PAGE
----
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There are four different jumping techniques possible with the two non-conditional jump instructions in the RISC-V Base ISA:
- short jumps: relative (
- far jumps: absolute (
- far jumps: relative (
- "zero page" jumps: (
short jumps: relative (6f/jal)
@TODO: will probably need to explain "0th bit assumed 0" up here already
far jumps: absolute (37/lui + 67/jalr)
@TODO: will need to explain slices up here already
far jumps: relative (17/auipc + 67/jalr)
Consider the following scenario, where execution begins at
and after performing some other work (two noops) we want to jump to
== code (0x02080) target: # we want to jump here # infinite loop 6f/jal 0/rd/x0 target/off20 == code (0x13000) main: 13/opi 0/subop/add 0/rd/x0 0/rs/x0 0/imm12 # nop 13/opi 0/subop/add 0/rd/x0 0/rs/x0 0/imm12 # nop # now we are at address 0x13008 # and we want to jump up to "target"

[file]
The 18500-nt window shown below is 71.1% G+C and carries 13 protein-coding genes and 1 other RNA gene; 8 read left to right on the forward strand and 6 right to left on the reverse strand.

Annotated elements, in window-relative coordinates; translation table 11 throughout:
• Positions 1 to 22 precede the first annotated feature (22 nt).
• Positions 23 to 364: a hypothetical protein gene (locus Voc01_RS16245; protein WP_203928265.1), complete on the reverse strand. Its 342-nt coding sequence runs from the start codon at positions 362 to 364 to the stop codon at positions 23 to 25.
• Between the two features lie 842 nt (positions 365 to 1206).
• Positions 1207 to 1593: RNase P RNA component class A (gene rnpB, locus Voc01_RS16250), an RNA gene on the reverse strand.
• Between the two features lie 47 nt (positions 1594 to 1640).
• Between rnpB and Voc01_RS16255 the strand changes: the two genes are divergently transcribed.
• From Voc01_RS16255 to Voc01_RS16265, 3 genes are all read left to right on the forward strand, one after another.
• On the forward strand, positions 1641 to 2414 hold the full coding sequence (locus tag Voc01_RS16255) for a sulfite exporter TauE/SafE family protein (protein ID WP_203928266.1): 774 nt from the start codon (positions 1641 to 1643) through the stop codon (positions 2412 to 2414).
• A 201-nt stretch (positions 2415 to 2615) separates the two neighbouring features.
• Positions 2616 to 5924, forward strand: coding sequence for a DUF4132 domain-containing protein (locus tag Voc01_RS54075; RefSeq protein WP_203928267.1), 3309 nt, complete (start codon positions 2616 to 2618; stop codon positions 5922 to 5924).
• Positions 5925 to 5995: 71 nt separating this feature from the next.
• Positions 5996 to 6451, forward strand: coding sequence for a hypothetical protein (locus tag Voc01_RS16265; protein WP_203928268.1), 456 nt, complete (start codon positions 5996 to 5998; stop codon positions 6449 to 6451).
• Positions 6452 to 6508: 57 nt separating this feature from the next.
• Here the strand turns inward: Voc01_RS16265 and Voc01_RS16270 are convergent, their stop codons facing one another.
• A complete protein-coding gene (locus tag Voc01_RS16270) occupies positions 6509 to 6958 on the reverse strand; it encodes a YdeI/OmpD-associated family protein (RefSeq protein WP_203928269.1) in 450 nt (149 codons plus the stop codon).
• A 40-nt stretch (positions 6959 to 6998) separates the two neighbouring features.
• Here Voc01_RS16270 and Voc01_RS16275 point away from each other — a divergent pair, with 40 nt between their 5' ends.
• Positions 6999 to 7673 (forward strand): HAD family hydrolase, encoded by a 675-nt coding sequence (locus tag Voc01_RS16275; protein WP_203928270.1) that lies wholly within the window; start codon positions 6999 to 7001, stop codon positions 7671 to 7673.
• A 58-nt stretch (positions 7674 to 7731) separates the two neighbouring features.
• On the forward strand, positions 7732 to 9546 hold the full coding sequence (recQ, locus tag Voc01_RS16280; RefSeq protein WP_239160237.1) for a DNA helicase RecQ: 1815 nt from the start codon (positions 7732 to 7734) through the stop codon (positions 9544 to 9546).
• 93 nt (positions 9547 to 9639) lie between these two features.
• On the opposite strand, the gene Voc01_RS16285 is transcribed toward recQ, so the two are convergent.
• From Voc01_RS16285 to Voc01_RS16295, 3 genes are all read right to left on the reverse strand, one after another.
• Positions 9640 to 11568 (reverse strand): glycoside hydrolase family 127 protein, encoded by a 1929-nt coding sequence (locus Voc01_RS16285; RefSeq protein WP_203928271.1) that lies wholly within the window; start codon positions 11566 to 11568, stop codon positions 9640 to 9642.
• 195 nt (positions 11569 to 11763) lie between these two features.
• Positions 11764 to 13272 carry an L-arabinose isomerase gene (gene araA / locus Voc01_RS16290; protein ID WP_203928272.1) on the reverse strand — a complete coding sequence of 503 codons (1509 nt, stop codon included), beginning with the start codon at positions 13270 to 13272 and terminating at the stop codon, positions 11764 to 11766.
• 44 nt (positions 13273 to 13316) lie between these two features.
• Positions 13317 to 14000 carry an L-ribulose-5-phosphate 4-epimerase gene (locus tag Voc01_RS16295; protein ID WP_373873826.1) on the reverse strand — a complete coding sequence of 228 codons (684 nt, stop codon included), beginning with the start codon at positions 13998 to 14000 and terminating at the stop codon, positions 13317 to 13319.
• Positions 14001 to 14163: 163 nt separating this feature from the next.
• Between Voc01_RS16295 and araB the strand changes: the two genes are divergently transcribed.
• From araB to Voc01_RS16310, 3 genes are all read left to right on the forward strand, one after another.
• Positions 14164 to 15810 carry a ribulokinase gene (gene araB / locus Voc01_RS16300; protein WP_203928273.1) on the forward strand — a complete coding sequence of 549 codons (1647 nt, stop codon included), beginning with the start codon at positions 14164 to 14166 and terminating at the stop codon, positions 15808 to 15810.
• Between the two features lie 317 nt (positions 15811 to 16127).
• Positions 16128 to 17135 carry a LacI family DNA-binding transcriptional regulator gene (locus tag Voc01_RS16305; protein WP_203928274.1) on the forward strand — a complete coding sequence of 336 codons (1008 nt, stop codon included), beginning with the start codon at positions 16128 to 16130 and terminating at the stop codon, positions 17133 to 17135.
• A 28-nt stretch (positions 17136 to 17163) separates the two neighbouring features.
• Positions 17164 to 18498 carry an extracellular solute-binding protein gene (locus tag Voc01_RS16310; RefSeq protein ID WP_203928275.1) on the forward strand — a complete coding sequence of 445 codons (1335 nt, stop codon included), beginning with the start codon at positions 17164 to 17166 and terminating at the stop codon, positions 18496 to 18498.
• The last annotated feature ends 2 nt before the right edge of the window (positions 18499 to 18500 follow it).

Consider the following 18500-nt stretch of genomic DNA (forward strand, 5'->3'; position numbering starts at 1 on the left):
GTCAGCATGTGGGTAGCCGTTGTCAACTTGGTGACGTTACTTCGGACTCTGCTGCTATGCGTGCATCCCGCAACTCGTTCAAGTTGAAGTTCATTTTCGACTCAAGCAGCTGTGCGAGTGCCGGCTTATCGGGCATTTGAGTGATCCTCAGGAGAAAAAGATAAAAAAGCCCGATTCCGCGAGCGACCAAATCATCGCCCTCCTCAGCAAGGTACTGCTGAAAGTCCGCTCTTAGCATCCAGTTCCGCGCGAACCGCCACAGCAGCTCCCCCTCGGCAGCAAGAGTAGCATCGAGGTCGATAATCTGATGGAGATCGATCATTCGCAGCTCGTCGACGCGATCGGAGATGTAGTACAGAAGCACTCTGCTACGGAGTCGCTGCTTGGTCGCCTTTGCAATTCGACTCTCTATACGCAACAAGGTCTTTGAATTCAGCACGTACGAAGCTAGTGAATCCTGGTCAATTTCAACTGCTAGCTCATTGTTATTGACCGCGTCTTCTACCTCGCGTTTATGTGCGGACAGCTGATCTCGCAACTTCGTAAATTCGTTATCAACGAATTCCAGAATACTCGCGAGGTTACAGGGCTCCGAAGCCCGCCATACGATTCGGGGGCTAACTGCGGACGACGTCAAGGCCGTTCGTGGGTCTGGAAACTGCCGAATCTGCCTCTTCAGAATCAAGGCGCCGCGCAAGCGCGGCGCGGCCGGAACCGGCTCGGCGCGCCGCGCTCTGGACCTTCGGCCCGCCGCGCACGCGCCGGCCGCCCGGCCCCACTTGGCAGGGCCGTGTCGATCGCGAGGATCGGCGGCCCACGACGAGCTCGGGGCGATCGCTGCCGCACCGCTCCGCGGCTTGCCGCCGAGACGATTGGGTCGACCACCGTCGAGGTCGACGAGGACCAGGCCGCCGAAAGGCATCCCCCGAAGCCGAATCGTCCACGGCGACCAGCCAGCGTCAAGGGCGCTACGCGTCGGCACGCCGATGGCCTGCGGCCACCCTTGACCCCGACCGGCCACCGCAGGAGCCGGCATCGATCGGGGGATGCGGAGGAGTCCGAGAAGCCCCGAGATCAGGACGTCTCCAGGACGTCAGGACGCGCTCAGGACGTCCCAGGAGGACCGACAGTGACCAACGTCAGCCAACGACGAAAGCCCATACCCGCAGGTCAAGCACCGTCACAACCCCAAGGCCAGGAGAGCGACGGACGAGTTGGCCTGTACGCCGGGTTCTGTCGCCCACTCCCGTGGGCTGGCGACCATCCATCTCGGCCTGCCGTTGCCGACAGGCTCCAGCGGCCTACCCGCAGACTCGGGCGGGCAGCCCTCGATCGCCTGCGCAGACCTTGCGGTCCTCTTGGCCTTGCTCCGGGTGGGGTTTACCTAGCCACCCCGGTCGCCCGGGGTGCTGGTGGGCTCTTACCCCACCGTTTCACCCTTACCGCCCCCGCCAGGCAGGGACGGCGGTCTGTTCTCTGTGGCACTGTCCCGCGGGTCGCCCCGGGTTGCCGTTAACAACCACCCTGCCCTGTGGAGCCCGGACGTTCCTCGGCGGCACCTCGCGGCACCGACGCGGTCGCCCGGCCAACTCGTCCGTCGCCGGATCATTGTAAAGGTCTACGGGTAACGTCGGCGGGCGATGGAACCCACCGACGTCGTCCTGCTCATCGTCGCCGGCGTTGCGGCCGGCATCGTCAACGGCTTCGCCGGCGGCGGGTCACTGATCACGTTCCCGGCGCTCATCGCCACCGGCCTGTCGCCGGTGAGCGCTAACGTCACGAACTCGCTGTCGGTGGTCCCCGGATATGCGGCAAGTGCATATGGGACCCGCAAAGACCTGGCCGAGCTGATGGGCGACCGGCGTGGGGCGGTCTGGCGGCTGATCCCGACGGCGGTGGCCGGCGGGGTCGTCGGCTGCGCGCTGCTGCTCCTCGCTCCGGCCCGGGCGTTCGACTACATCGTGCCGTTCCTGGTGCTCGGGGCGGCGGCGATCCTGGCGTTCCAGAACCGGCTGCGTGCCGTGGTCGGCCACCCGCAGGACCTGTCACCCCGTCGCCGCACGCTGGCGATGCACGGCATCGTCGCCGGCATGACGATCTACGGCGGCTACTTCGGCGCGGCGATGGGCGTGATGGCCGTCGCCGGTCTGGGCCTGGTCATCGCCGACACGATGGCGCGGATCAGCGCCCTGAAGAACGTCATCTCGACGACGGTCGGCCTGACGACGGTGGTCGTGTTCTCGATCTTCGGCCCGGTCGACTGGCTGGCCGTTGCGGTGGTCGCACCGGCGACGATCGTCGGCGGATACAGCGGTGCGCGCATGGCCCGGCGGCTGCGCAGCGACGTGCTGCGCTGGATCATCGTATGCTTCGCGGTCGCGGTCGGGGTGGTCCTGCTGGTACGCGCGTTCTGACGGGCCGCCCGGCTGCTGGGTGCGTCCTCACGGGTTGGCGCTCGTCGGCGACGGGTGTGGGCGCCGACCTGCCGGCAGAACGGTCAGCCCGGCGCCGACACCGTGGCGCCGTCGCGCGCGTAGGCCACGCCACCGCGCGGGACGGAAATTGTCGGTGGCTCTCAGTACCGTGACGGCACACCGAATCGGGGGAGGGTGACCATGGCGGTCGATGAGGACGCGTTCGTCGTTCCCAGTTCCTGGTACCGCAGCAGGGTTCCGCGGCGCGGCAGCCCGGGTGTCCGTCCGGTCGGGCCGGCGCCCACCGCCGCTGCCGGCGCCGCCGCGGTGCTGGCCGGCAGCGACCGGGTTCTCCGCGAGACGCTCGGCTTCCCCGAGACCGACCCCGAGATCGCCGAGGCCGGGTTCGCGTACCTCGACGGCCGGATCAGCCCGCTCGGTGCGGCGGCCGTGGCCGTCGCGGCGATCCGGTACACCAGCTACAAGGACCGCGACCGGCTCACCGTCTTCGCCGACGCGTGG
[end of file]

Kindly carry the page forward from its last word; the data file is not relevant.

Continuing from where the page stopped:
The offset is
0x02080 - 0x13008 =
-0x10f88, which is outside of the 20-bit
range of the short-jump instruction
Since instructions are 32-bit wide, we cannot fit the whole jump offset, which is already 32-bit wide on its own, into an instruction. Instead we have to split it up into two parts, and load it using two instructions:
MSB LSB SHHHHHHHHHHHHHHHHHHHH____________ upper 20 bits S____________________LLLLLLLLLLL0 sign bit + lower 12 bits (0th bit assumed 0)
The two parts are both signed numbers that when added together sum up to the
complete offset we want to jump. In the case given above we can split the number
(-0x10000) + (-0xf88).
The first instruction is
17/auipc (Add Upper Immediate (to) PC),
which takes the upper 20 bits of our offset and adds them to the program counter
register (pc). By adding to PC,
17/auipc already turns our relative offset
literal into an absolute address. The result of
17/auipc is stored in a register
of our choice, we will use
We also have to trim off the lower 12 bits of our first part
-0x10000, to get it
to fit into the 20-bit immediate argument,
-0x10000 >> 12 becomes
17/auipc 5/rd/t0 -0x10/off20
This will store
pc + (-0x13 << 12) =
0x13008 - 0x10000 =
0x3008 into the register.
At this point the remaining offset is
0x2080 - 0x3008 = -0xf88 - exactly the second
part of the offset we have yet to add.
We can add this offset to the register value and jump at once with the